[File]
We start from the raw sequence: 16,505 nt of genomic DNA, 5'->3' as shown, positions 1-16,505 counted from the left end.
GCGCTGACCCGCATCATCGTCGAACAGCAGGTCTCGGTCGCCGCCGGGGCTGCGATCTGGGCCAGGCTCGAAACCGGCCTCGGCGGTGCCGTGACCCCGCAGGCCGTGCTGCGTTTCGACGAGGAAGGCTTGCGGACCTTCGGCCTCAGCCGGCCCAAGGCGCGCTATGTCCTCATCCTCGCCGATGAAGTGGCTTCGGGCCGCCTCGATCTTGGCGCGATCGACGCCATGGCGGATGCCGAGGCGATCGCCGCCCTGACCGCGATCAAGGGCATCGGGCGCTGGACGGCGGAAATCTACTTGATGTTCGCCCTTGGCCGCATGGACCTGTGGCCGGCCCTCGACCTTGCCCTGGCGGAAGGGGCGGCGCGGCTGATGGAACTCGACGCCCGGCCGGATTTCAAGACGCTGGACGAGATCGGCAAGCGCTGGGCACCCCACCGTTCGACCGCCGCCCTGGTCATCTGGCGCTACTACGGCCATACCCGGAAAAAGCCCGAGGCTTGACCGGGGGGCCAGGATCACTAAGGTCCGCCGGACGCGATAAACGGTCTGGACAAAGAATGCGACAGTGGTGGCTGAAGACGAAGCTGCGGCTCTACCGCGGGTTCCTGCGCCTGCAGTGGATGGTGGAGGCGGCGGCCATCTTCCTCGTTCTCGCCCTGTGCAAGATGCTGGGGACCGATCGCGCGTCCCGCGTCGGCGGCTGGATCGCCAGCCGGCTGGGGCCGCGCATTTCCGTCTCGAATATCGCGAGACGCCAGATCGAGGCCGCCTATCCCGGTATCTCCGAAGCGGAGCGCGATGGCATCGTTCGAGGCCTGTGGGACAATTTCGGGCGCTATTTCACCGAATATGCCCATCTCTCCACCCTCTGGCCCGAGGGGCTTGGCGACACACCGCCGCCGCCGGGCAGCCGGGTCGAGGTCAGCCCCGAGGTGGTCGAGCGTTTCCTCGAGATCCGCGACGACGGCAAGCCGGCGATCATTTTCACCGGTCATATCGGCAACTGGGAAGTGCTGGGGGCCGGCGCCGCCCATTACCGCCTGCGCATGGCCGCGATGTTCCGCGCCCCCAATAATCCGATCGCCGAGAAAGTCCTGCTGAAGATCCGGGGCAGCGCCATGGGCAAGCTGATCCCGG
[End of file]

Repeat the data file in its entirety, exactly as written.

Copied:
We start from the raw sequence: 16,505 nt of genomic DNA, 5'->3' as shown, positions 1-16,505 counted from the left end.
GCGCTGACCCGCATCATCGTCGAACAGCAGGTCTCGGTCGCCGCCGGGGCTGCGATCTGGGCCAGGCTCGAAACCGGCCTCGGCGGTGCCGTGACCCCGCAGGCCGTGCTGCGTTTCGACGAGGAAGGCTTGCGGACCTTCGGCCTCAGCCGGCCCAAGGCGCGCTATGTCCTCATCCTCGCCGATGAAGTGGCTTCGGGCCGCCTCGATCTTGGCGCGATCGACGCCATGGCGGATGCCGAGGCGATCGCCGCCCTGACCGCGATCAAGGGCATCGGGCGCTGGACGGCGGAAATCTACTTGATGTTCGCCCTTGGCCGCATGGACCTGTGGCCGGCCCTCGACCTTGCCCTGGCGGAAGGGGCGGCGCGGCTGATGGAACTCGACGCCCGGCCGGATTTCAAGACGCTGGACGAGATCGGCAAGCGCTGGGCACCCCACCGTTCGACCGCCGCCCTGGTCATCTGGCGCTACTACGGCCATACCCGGAAAAAGCCCGAGGCTTGACCGGGGGGCCAGGATCACTAAGGTCCGCCGGACGCGATAAACGGTCTGGACAAAGAATGCGACAGTGGTGGCTGAAGACGAAGCTGCGGCTCTACCGCGGGTTCCTGCGCCTGCAGTGGATGGTGGAGGCGGCGGCCATCTTCCTCGTTCTCGCCCTGTGCAAGATGCTGGGGACCGATCGCGCGTCCCGCGTCGGCGGCTGGATCGCCAGCCGGCTGGGGCCGCGCATTTCCGTCTCGAATATCGCGAGACGCCAGATCGAGGCCGCCTATCCCGGTATCTCCGAAGCGGAGCGCGATGGCATCGTTCGAGGCCTGTGGGACAATTTCGGGCGCTATTTCACCGAATATGCCCATCTCTCCACCCTCTGGCCCGAGGGGCTTGGCGACACACCGCCGCCGCCGGGCAGCCGGGTCGAGGTCAGCCCCGAGGTGGTCGAGCGTTTCCTCGAGATCCGCGACGACGGCAAGCCGGCGATCATTTTCACCGGTCATATCGGCAACTGGGAAGTGCTGGGGGCCGGCGCCGCCCATTACCGCCTGCGCATGGCCGCGATGTTCCGCGCCCCCAATAATCCGATCGCCGAGAAAGTCCTGCTGAAGATCCGGGGCAGCGCCATGGGCAAGCTGATCCCGG